From the beginning, Thundra team works hard to help software teams troubleshoot serverless applications. You are already able to search your lambda functions and their invocations thoroughly with queries and also save & share your these queries within your team or save them privately. Many of our customers are using these query capabilities and we value customer feedback a lot, therefore we worked hard to bring the same query capabilities to traces. As we promised while announcing Full Tracing feature, today we are happy to announce that you can deep dive into your traces with advanced query capabilities of Thundra.
Let’s recall what we call trace once again. Trace is a chain of serverless function invocations which make up a transaction to achieve a real-life requirement. For example; A Lambda function gets triggered by a request coming to API-Gateway. After doing a transformation job on the request, It then notifies another function(s) through SNS to process the message. These Lambda functions can run different business logic with the message and write the result to a DynamoDB table and makes a call to another third party API. Monitoring only the function which is triggered by SNS doesn’t give the full context of the transaction itself. You need to see what actually happened through async events in the transaction. In order to satisfy this requirement, Thundra provides automated distributed tracing for Node.js, Python, Java, Golang, and .NET along with local tracing which helps customers see what happened in the function. When you plug Thundra to your functions, you will start to see the serverless transactions in the “Traces” page
As you may be familiar with our query capabilities on your function and invocation pages, trace queries are similar to them. Previously, we were listing the traces from the most recent one to the oldest but our filtering capabilities were limited when we first announced the Full tracing. You will be able to conduct really deep investigations with our new tracing capability.
For example, in the above query, we filtered the traces in which at least one of your serverless transactions has interaction with DynamoDB and its interaction duration is greater than 1000 ms. After you find the related traces, by clicking on rows, you can view the trace map and get more details about DynamoDB call. As you can see DynamoDB interaction of ‘team-get-lambda-java-lab’ function took 3020 ms.
If you have multiple DynamoDB tables and you can also specify the table name in the query to filter our traces. Below query brings the traces which had an operation on “team-lambda-java-layer” DynamoDB table and its duration is higher than 1000 ms.
Our agents have integrations with some popular libraries and many of AWS services including Lambda, SNS, SQS, Kinesis etc. With trace query capabilities, you can search all interactions with these resources with flexible conditions. Our trace search capabilities are not limited to resources used by your serverless applications. You can also search for the following aspects of your traces:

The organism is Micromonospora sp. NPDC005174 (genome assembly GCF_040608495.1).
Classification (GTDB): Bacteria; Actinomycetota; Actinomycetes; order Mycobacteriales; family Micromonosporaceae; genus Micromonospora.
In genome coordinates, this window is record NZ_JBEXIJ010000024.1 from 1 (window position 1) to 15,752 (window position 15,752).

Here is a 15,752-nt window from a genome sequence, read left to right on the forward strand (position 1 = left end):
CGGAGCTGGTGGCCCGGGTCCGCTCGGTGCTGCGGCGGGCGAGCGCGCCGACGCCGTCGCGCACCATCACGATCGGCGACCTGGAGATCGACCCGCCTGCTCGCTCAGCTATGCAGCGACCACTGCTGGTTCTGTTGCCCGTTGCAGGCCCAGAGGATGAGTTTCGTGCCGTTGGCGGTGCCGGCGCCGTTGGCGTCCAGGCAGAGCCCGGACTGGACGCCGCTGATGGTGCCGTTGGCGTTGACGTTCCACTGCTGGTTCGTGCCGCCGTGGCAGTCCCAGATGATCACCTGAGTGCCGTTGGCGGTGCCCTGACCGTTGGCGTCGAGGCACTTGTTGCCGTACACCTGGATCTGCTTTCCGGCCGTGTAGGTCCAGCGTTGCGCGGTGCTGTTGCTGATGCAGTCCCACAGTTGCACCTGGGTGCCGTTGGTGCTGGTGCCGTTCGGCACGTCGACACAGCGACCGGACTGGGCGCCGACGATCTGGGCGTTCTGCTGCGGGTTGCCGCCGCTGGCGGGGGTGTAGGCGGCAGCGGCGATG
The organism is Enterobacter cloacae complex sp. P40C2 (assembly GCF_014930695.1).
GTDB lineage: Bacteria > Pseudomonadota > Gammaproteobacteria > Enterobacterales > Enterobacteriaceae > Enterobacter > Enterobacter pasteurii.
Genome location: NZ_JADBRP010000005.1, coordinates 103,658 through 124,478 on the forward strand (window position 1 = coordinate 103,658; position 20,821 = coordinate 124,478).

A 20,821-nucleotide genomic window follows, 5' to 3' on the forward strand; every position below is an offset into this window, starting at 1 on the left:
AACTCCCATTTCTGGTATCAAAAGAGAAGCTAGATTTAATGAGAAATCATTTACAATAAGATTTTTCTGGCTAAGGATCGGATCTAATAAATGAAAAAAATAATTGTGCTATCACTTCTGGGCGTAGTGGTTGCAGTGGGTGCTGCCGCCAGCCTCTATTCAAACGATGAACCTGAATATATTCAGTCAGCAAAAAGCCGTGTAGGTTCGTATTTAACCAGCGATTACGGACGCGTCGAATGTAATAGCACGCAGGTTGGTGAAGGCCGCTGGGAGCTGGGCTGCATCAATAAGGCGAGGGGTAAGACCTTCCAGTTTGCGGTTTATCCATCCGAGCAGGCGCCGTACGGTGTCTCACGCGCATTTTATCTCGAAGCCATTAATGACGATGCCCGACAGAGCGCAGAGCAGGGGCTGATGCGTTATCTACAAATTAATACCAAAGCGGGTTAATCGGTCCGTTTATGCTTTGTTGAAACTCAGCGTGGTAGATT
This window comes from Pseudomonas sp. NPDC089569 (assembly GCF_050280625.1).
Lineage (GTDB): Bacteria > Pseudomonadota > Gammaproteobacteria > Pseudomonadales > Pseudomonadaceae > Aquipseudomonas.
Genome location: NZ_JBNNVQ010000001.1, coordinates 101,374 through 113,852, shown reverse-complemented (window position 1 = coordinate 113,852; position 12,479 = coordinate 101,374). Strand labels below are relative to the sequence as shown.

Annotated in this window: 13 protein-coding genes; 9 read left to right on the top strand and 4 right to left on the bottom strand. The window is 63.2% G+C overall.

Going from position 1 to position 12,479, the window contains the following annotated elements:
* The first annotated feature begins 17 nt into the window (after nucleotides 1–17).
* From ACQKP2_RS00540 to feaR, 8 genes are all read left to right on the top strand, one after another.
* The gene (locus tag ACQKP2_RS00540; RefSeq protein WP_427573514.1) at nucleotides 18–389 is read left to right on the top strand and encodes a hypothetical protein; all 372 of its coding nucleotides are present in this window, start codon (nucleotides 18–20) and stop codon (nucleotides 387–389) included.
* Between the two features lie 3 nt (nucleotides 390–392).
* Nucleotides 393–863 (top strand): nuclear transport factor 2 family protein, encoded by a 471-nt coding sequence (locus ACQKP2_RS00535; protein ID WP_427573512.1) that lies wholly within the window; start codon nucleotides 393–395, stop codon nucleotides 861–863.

- Traces that have specific application names
- Traces that have errors
- Traces that have invocations with cold start
- Traces that have specific error types
- Traces that are triggered by an external service (SNS, SQS, ApiGateway, etc..)
- Traces that belong to a specific project
- Traces that have specific invocation or function tags.
There are more of them that you can use while searching your traces. Please refer to our documentation for more details.
Resolving customer complaints with Trace queries
Let’s see a real-life scenario to see what we can achieve with this new capability. Suppose you have a customer with a ticket open saying that they are experiencing slow responses from your system. If you’re sending the user IDs to Thundra with our custom tag support. You can filter out this customer’s traces and the service that they’re complaining about with the example query below.
Name=user-get-lambda-java-lab AND tags.user.id=”7” ORDER BY StartTime Desc
At first glance, you also see that she is right about complaining about the duration which is a lot higher than normal. Then, you remember that it was because of PostgreSQL last time it happens. You can check if it’s the same again with the following query.
Name=user-get-lambda-java-lab AND tags.user.id="7" AND resource.POSTGRESQL.duration> 10000 ORDER BY StartTime DESC
Bingo! It’s same again. You can go and check what might go wrong with PostgreSQL. You don’t need to even debug your code. It’s not your code, it’s the misconfiguration or badly given indexes on PostgreSQL. This is the problem you need to solve.
Collaborating with your team over Trace Queries
As you can see, you can dive as deep as you want with our queries. We have another good news about these queries; you can share them with your teammates and make everyone aware about the health of your system. Similar to function and invocation queries, trace queries can be saved as private and public in the organization.
What is Next?
We’re happy to come up with advanced trace search capabilities today. As you may know, we have announced our flexible alerting feature a couple of weeks before. The next milestone about traces search is, you will be able to save your trace queries as Alert Policy to get notified if your query is violated by a trace. We’ll be happy to hear your feedback and utilize queries to explore your traces. Please submit your requests to firstname.lastname@example.org and join our Slack and let’s chat. You can sign up to Thundra or see live demo to see Thundra in action.